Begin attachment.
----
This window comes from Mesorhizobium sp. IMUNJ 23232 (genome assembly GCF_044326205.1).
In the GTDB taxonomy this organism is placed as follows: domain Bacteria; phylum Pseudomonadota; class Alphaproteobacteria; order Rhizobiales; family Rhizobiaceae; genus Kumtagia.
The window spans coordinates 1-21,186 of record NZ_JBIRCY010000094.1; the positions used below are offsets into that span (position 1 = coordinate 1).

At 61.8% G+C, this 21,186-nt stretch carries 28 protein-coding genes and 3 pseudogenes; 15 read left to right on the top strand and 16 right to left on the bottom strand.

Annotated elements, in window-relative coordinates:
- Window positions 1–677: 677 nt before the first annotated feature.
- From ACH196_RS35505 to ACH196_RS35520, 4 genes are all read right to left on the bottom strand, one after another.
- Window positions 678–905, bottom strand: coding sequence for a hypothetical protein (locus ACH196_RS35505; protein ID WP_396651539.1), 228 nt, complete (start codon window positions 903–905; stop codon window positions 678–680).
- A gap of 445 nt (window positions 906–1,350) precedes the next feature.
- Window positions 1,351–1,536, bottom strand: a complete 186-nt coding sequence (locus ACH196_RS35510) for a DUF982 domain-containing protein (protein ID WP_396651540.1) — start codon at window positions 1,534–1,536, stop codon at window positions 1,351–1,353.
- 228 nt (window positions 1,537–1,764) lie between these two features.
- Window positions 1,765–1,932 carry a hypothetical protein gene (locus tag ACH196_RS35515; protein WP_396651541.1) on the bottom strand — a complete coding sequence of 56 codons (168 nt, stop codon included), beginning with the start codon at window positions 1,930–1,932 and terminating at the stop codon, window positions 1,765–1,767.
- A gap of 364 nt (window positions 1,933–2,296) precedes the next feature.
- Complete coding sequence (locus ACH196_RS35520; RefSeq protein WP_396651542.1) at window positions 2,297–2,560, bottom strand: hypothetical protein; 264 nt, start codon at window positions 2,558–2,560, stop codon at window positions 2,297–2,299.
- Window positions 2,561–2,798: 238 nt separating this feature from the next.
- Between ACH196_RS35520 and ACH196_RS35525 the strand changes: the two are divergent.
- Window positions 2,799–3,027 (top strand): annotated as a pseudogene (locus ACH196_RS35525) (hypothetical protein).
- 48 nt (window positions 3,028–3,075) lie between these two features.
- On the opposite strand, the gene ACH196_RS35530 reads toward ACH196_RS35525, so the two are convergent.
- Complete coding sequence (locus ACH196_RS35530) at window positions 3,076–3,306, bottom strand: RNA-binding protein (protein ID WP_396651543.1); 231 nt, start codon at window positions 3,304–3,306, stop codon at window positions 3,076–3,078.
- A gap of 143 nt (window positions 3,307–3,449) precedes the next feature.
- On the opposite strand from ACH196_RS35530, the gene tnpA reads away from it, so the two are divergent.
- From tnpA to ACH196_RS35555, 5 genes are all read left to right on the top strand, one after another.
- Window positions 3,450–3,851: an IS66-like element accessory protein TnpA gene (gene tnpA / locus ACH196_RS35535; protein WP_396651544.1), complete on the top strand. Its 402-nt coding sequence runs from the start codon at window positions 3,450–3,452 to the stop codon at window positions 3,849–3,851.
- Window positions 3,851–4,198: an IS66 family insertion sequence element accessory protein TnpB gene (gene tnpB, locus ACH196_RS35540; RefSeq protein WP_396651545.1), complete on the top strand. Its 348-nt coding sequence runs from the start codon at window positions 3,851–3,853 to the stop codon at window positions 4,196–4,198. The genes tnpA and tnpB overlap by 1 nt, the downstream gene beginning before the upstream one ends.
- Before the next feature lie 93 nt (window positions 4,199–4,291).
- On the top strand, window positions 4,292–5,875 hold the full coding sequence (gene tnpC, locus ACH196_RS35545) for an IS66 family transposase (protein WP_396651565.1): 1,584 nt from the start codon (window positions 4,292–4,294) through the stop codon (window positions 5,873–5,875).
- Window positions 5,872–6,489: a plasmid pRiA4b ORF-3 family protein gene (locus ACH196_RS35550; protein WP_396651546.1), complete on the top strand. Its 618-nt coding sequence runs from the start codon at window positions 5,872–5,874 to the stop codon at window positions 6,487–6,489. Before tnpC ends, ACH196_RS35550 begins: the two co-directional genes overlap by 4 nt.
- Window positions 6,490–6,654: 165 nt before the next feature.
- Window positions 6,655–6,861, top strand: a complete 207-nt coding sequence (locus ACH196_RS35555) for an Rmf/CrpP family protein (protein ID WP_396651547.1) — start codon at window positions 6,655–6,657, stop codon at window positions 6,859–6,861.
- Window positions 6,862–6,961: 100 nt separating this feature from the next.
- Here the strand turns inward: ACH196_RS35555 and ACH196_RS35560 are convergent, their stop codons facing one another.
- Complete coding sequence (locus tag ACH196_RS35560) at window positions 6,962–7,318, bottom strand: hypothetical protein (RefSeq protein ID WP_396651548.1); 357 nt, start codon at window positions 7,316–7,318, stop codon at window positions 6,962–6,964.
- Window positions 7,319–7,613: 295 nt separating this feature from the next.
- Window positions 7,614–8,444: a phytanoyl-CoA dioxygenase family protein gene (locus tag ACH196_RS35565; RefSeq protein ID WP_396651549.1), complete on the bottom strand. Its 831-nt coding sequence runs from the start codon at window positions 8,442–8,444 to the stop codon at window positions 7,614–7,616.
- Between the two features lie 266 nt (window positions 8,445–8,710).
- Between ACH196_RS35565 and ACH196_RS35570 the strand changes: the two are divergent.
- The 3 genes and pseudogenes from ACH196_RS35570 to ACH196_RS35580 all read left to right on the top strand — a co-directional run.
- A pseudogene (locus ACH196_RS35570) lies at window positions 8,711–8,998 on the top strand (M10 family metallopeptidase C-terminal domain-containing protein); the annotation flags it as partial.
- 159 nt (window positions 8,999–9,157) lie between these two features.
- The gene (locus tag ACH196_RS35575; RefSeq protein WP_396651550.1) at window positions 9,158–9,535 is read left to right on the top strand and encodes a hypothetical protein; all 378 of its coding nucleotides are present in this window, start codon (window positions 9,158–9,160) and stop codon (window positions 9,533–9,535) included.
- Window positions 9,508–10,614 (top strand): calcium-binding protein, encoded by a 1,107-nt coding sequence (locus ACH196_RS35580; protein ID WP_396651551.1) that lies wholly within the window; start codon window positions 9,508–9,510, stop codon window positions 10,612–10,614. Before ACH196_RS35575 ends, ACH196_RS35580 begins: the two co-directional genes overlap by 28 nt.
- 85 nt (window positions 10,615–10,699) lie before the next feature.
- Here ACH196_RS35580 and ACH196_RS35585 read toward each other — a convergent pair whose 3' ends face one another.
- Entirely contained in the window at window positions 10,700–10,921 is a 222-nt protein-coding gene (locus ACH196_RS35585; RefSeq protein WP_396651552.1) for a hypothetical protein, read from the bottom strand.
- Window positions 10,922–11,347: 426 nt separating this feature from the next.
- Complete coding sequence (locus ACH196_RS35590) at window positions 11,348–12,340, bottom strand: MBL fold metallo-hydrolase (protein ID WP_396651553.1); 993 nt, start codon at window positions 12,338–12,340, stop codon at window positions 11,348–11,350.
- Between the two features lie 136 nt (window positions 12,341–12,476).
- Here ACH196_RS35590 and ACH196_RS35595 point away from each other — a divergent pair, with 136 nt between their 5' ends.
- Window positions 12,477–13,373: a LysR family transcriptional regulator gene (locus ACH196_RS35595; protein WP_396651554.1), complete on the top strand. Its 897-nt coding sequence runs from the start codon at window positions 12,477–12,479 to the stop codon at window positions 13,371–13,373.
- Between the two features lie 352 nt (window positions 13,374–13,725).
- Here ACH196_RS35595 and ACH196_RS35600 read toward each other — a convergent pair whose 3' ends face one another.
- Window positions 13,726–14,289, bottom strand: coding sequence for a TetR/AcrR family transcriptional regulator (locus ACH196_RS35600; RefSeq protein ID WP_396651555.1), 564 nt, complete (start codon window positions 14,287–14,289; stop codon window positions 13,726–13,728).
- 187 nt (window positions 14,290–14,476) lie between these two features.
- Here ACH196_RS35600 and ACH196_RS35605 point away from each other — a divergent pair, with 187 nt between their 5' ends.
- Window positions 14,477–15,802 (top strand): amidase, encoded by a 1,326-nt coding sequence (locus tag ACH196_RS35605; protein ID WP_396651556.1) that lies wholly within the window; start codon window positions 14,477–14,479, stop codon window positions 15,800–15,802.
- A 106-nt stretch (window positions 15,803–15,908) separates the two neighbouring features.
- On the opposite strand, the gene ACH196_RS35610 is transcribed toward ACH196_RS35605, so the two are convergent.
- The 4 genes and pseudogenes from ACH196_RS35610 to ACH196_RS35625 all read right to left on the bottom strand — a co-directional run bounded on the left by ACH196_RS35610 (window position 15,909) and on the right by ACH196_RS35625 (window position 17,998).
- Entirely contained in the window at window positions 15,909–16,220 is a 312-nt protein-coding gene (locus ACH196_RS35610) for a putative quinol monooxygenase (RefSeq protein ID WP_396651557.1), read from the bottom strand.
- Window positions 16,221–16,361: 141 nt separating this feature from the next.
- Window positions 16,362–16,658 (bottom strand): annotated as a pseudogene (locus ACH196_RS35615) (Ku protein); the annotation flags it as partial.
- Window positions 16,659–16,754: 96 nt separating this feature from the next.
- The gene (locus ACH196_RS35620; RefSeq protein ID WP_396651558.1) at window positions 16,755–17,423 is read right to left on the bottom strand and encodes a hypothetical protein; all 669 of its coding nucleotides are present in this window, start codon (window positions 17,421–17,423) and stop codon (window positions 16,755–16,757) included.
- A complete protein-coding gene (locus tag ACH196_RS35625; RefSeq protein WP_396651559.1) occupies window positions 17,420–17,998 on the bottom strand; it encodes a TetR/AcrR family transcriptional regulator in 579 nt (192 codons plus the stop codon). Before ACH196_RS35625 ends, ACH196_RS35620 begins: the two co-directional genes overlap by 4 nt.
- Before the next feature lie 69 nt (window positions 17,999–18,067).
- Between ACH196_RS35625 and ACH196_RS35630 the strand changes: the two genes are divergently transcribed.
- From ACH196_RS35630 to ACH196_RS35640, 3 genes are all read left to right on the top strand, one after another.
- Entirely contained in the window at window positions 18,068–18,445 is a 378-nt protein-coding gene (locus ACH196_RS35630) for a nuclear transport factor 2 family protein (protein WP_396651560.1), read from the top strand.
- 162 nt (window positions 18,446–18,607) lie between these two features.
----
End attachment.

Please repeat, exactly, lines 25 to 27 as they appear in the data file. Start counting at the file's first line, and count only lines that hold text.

- Window positions 3,851–4,198: an IS66 family insertion sequence element accessory protein TnpB gene (gene tnpB, locus ACH196_RS35540; RefSeq protein WP_396651545.1), complete on the top strand. Its 348-nt coding sequence runs from the start codon at window positions 3,851–3,853 to the stop codon at window positions 4,196–4,198. The genes tnpA and tnpB overlap by 1 nt, the downstream gene beginning before the upstream one ends.
- Before the next feature lie 93 nt (window positions 4,199–4,291).
- On the top strand, window positions 4,292–5,875 hold the full coding sequence (gene tnpC, locus ACH196_RS35545) for an IS66 family transposase (protein WP_396651565.1): 1,584 nt from the start codon (window positions 4,292–4,294) through the stop codon (window positions 5,873–5,875).